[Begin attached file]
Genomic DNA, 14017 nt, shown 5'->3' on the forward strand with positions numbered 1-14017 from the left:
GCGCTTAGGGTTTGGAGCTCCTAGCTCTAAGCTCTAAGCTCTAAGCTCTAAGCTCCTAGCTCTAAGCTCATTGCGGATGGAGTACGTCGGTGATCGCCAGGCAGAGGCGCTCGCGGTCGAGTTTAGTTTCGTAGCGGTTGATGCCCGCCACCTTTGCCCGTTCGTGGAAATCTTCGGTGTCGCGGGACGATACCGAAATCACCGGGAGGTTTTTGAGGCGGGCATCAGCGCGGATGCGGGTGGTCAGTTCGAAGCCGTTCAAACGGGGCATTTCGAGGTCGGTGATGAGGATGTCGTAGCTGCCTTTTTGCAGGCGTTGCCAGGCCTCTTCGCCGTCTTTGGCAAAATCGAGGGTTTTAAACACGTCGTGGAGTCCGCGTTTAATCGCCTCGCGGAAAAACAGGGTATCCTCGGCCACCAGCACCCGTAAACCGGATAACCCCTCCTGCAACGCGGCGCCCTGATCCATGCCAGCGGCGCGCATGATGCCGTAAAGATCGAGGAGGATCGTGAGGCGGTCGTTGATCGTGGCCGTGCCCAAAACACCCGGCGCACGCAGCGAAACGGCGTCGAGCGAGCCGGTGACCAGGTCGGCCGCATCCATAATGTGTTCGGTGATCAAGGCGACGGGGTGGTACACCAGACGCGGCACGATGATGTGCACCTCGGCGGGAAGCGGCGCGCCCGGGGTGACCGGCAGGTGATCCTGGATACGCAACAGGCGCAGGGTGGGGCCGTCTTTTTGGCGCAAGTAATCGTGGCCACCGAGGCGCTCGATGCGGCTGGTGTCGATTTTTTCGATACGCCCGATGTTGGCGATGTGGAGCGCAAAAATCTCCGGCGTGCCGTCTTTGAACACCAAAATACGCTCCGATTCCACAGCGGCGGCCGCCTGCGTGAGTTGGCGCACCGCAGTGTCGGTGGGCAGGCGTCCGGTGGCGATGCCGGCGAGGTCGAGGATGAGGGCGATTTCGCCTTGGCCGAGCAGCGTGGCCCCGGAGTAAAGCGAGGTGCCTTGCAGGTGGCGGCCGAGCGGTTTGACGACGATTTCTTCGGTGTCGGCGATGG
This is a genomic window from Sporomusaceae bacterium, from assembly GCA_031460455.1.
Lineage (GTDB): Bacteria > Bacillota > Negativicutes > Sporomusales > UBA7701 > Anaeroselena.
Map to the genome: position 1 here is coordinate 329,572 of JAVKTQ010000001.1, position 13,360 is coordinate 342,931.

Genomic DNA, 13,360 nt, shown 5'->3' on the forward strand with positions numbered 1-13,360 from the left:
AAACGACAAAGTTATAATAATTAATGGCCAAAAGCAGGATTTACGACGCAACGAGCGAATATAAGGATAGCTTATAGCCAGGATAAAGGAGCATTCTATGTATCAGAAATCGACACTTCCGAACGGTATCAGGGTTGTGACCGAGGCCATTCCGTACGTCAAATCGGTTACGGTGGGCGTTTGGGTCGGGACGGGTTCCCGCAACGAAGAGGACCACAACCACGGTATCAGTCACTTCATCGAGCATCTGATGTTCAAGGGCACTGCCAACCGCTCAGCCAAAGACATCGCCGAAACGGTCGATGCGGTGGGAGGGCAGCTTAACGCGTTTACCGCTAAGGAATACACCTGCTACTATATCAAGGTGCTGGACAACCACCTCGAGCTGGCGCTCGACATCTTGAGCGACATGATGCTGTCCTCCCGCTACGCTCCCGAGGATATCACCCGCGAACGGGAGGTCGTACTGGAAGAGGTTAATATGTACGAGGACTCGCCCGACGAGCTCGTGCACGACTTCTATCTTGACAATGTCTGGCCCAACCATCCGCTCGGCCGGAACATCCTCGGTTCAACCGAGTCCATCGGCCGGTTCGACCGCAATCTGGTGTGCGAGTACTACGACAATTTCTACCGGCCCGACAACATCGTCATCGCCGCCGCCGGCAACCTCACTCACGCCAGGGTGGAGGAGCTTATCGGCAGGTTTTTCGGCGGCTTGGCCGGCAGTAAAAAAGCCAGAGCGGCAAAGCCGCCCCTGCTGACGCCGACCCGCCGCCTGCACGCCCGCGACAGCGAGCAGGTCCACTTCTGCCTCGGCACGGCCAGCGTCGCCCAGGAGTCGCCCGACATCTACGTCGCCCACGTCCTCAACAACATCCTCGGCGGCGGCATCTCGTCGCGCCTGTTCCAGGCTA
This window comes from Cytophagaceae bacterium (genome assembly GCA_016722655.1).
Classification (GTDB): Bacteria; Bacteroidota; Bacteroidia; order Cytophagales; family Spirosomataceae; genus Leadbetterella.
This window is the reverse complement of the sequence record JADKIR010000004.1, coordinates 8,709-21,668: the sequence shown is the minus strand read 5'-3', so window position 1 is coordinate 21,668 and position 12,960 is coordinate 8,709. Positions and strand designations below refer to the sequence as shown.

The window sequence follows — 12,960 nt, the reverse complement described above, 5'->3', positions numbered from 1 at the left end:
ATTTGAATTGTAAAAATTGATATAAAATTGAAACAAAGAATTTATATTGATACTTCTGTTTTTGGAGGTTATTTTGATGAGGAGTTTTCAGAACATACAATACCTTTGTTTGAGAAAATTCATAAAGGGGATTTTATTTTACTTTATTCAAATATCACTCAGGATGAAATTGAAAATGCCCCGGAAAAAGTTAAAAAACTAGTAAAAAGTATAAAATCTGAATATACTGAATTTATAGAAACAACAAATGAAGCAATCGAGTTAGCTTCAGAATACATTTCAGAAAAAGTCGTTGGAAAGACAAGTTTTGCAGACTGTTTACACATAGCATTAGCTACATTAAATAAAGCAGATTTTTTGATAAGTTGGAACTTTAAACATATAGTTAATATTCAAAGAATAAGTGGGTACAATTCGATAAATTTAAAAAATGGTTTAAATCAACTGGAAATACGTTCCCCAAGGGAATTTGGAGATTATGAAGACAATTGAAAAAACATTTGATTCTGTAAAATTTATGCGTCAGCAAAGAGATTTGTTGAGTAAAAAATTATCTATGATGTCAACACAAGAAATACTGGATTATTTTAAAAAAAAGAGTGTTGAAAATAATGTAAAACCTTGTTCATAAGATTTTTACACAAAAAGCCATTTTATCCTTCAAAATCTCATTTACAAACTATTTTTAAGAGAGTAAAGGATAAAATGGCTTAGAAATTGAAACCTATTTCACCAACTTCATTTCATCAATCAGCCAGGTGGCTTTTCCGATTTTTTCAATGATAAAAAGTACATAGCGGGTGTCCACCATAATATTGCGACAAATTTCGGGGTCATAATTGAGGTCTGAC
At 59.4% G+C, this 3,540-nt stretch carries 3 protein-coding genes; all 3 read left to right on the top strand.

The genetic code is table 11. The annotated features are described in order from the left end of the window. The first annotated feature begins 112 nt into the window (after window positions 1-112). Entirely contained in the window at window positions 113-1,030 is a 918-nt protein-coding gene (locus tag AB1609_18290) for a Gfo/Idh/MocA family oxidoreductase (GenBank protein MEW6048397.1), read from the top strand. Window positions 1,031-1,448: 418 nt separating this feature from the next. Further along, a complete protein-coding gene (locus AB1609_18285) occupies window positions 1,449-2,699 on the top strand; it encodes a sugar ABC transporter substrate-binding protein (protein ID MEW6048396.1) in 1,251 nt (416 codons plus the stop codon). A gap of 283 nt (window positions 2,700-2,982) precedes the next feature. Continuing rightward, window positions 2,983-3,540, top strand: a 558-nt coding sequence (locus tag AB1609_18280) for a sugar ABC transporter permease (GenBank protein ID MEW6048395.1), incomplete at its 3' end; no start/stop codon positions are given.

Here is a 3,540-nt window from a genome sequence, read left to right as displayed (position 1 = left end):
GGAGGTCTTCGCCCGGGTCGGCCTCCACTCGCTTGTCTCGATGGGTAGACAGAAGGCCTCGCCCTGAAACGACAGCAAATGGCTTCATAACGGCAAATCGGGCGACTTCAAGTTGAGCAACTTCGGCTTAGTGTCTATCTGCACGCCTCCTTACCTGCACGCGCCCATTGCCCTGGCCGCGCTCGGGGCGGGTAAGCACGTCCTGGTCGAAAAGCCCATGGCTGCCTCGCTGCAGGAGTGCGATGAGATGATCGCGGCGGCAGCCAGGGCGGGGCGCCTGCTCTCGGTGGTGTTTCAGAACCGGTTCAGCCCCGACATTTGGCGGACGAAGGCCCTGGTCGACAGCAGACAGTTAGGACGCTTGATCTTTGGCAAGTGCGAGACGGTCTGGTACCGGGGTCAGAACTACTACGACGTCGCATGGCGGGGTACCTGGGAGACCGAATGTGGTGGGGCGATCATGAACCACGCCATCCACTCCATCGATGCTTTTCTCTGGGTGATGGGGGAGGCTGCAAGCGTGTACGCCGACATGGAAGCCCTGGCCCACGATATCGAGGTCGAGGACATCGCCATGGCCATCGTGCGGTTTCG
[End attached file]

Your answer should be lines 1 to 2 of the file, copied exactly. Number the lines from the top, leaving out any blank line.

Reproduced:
Genomic DNA, 14017 nt, shown 5'->3' on the forward strand with positions numbered 1-14017 from the left:
GCGCTTAGGGTTTGGAGCTCCTAGCTCTAAGCTCTAAGCTCTAAGCTCTAAGCTCCTAGCTCTAAGCTCATTGCGGATGGAGTACGTCGGTGATCGCCAGGCAGAGGCGCTCGCGGTCGAGTTTAGTTTCGTAGCGGTTGATGCCCGCCACCTTTGCCCGTTCGTGGAAATCTTCGGTGTCGCGGGACGATACCGAAATCACCGGGAGGTTTTTGAGGCGGGCATCAGCGCGGATGCGGGTGGTCAGTTCGAAGCCGTTCAAACGGGGCATTTCGAGGTCGGTGATGAGGATGTCGTAGCTGCCTTTTTGCAGGCGTTGCCAGGCCTCTTCGCCGTCTTTGGCAAAATCGAGGGTTTTAAACACGTCGTGGAGTCCGCGTTTAATCGCCTCGCGGAAAAACAGGGTATCCTCGGCCACCAGCACCCGTAAACCGGATAACCCCTCCTGCAACGCGGCGCCCTGATCCATGCCAGCGGCGCGCATGATGCCGTAAAGATCGAGGAGGATCGTGAGGCGGTCGTTGATCGTGGCCGTGCCCAAAACACCCGGCGCACGCAGCGAAACGGCGTCGAGCGAGCCGGTGACCAGGTCGGCCGCATCCATAATGTGTTCGGTGATCAAGGCGACGGGGTGGTACACCAGACGCGGCACGATGATGTGCACCTCGGCGGGAAGCGGCGCGCCCGGGGTGACCGGCAGGTGATCCTGGATACGCAACAGGCGCAGGGTGGGGCCGTCTTTTTGGCGCAAGTAATCGTGGCCACCGAGGCGCTCGATGCGGCTGGTGTCGATTTTTTCGATACGCCCGATGTTGGCGATGTGGAGCGCAAAAATCTCCGGCGTGCCGTCTTTGAACACCAAAATACGCTCCGATTCCACAGCGGCGGCCGCCTGCGTGAGTTGGCGCACCGCAGTGTCGGTGGGCAGGCGTCCGGTGGCGATGCCGGCGAGGTCGAGGATGAGGGCGATTTCGCCTTGGCCGAGCAGCGTGGCCCCGGAGTAAAGCGAGGTGCCTTGCAGGTGGCGGCCGAGCGGTTTGACGACGATTTCTTCGGTGTCGGCGATGG